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The Future of Commercial Property

Don’t Believe the Property Market Hype!

The Residential Market may be exploding, but what is really happening in the commercial sectors and what does it mean for you?

In almost all major east coast cities, residential sales records appear to be being broken every week. What’s more, is that the regional markets and lifestyle destinations are even more buoyant with unprecedented demand putting enormous upward pressure on prices and the lack of supply only further ensuring that the “Bull Run” on these markets looks set to continue for some time.

But for the office, retail and industrial markets, both for sale and lease, the same buoyancy is not being experienced. Without question there are some regions that are experiencing unprecedented commercial activity mainly driven by the shift from historically being largely holiday and tourism destinations to seeing a huge influx of new clientele choosing to call their favourite local holiday destination home on a full-time basis. With the increase in population has come an increase in local spending which has seen new businesses open and existing businesses expand to cater for the increase in demand. The good news is that the areas that have benefited from this are likely to experience the up tick in trade locally to be the new normal and for there to be long lasting effect of the newfound local popularity.

The big looser out of Covid has been the capital city office markets. The Property Council of Australia has just released its latest Office Market Report. The results showed vacancy rates increased across the Sydney (8.6%), Melbourne (8.2%), Brisbane (13.6%), Perth (20.0%) and Adelaide (16.0%) CBDs during the second half of 2020, underpinned by negative net absorption and/or rising supply. The biggest increases in vacancy rates were in Sydney and Melbourne (up by 2.3 and 3.0%pts respectively). Canberra’s Civic market saw the smallest rise (0.5%pts to 12.8%) across the six largest CBD markets as positive net absorption was just outpaced by supply. This trend is tipped to run through at least the first half of 2021.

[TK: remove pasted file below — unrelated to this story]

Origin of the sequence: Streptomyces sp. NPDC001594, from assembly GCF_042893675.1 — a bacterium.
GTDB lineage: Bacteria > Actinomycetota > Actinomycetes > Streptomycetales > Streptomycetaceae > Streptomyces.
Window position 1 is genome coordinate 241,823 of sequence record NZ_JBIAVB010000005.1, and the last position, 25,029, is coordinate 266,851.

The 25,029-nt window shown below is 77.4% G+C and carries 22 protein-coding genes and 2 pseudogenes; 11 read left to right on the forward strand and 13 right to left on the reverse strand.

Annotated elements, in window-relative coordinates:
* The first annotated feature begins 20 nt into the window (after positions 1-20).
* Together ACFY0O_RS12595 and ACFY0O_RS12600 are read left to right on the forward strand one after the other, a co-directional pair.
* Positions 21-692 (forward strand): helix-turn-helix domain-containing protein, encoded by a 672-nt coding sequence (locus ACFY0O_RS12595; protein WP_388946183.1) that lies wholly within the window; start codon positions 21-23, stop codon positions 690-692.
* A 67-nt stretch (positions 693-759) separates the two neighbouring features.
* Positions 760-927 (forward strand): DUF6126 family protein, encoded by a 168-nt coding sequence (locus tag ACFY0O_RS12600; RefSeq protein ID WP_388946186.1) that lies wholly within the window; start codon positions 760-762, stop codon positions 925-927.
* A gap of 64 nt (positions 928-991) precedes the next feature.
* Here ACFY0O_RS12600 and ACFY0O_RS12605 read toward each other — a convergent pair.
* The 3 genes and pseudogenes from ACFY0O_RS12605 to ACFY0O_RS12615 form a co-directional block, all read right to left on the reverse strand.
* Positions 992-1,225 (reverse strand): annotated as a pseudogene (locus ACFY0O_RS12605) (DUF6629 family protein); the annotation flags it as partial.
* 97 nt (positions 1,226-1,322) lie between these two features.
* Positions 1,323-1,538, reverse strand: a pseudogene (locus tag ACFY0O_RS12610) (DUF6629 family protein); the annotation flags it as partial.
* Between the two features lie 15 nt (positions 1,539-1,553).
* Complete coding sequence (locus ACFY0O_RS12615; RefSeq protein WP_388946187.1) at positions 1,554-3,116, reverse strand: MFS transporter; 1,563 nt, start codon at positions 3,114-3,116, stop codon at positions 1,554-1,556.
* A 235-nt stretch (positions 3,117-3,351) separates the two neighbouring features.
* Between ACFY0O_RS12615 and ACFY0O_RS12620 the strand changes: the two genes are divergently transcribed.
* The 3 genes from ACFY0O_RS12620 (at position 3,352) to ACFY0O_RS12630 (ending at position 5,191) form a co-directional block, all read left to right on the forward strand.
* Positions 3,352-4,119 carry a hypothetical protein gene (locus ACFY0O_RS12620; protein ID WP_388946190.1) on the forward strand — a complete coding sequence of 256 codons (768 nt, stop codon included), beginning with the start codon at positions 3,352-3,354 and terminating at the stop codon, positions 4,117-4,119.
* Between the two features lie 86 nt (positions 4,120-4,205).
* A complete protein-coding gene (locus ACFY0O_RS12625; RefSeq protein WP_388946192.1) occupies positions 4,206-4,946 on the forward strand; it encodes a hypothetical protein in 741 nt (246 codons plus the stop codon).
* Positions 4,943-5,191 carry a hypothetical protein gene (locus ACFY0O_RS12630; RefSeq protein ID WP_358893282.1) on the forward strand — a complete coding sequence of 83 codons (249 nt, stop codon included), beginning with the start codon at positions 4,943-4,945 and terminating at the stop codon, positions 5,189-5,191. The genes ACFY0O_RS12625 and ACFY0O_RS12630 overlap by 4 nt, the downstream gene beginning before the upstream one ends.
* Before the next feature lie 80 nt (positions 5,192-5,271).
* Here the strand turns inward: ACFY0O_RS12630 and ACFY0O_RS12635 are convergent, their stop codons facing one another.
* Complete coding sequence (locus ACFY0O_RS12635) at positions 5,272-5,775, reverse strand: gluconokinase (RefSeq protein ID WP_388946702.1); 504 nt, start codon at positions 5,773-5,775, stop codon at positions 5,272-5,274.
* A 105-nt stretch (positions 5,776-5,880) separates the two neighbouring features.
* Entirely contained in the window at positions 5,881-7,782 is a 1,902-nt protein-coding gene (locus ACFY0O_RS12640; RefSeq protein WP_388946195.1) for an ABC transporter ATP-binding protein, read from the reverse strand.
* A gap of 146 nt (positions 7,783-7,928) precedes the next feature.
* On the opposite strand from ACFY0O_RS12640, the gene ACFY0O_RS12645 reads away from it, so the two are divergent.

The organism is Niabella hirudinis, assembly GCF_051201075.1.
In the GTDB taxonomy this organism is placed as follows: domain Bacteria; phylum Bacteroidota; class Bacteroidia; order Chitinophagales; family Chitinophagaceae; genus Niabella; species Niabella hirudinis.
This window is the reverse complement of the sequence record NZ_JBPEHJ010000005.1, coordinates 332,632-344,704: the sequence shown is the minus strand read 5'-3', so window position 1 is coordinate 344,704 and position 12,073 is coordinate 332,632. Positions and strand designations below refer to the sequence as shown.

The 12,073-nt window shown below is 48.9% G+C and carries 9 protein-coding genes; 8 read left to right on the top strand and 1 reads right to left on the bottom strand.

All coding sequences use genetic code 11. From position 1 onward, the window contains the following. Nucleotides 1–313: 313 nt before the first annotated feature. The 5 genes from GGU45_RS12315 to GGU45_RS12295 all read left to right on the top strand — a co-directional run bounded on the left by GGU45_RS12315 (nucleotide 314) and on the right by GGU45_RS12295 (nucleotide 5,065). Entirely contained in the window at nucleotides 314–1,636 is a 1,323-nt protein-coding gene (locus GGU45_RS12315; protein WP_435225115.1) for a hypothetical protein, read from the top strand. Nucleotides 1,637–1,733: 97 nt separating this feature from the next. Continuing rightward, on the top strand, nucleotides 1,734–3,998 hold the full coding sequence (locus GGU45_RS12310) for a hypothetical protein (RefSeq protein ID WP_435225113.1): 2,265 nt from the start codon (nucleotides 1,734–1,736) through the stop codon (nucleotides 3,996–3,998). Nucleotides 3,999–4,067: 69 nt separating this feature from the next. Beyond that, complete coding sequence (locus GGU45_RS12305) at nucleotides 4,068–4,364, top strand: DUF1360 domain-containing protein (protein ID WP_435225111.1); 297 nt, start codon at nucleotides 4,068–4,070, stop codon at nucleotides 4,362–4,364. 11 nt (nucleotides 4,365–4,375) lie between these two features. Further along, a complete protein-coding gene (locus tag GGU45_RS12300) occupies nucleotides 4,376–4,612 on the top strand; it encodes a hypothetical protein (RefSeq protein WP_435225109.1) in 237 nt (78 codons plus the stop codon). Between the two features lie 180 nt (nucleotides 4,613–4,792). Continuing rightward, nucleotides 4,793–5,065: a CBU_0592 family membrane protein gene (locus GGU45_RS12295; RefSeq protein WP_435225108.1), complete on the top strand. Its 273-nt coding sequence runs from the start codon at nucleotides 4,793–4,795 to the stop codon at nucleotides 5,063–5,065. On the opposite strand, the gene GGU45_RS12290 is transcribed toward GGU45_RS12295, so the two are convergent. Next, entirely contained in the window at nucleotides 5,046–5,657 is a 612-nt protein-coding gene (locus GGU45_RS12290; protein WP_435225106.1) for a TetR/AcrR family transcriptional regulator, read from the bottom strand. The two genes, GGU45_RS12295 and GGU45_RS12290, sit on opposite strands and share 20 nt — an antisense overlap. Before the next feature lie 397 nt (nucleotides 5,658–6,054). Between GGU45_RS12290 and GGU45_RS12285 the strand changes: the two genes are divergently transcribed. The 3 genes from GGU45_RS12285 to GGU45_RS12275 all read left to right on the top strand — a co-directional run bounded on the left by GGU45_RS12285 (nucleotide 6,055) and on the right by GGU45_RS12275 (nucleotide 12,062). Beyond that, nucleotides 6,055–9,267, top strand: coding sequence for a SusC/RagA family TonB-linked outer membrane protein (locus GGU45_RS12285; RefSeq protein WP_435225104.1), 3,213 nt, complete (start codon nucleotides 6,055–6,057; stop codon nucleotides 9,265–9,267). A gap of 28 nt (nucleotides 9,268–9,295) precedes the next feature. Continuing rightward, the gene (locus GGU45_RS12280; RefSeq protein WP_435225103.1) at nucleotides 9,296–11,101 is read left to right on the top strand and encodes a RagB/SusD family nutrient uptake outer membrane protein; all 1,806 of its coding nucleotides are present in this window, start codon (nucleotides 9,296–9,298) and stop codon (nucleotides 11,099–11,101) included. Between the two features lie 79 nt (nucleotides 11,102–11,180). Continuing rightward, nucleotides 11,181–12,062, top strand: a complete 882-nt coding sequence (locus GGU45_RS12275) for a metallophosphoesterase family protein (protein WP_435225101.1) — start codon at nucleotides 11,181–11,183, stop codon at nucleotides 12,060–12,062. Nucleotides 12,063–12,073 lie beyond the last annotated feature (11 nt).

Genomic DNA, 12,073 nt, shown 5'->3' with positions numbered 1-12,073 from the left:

The industrial markets have been relatively robust nationwide and were benefactors of the pandemic. As the online retail sector exploded, almost overnight there was huge pressure on supply for warehouse and logistics ready facilities. This demand had a hugely positive effect on the strength and resilience of the sector.

As for traditional retail it has been a mixed bag with some retailers experiencing excellent trading conditions and others suffering badly due to Covid restrictions and the move to online retail. Consistent with the observations made earlier, retail in areas that have seen the growth in full time population and the transition from holiday location to residential destination have excelled. The extent of fall out in the traditional large format shopping centres won’t truly be known for some time but given most centres have at least one of every kind of retailer there is sure to be some vacancy increase. Retailers that have relied on the CBD trade in the capital cities have suffered badly given the extended period of working from home that occurred in almost all States. High rents and an almost exclusively office worker driven customer base have seen a much higher than normal amount of vacancies on the ground floor retail of Capital Cities.

With a vaccine rollout now forecast to occur over the balance of 2021 and confidence growing that the worst of the pandemic is now behind us there is unlikely to be any further unexpected hurdles for the local commercial markets and we may well be experiencing the “New Normal” as far as each of the commercial markets is concerned.

The fundamentals remain the same however, if you have a tenant in your property it has never been more important to work with them to ensure the long-term viability of their business, even if it means a reduction or loss of rent in the short term. If your property is vacant, look for the growth industries and businesses that have emerged during the last 12 months and work with your asset management and leasing team to attract these opportunities. Be prepared to adapt and be flexible to ensure that you are at very least in conversation when these tenants are considering their options.

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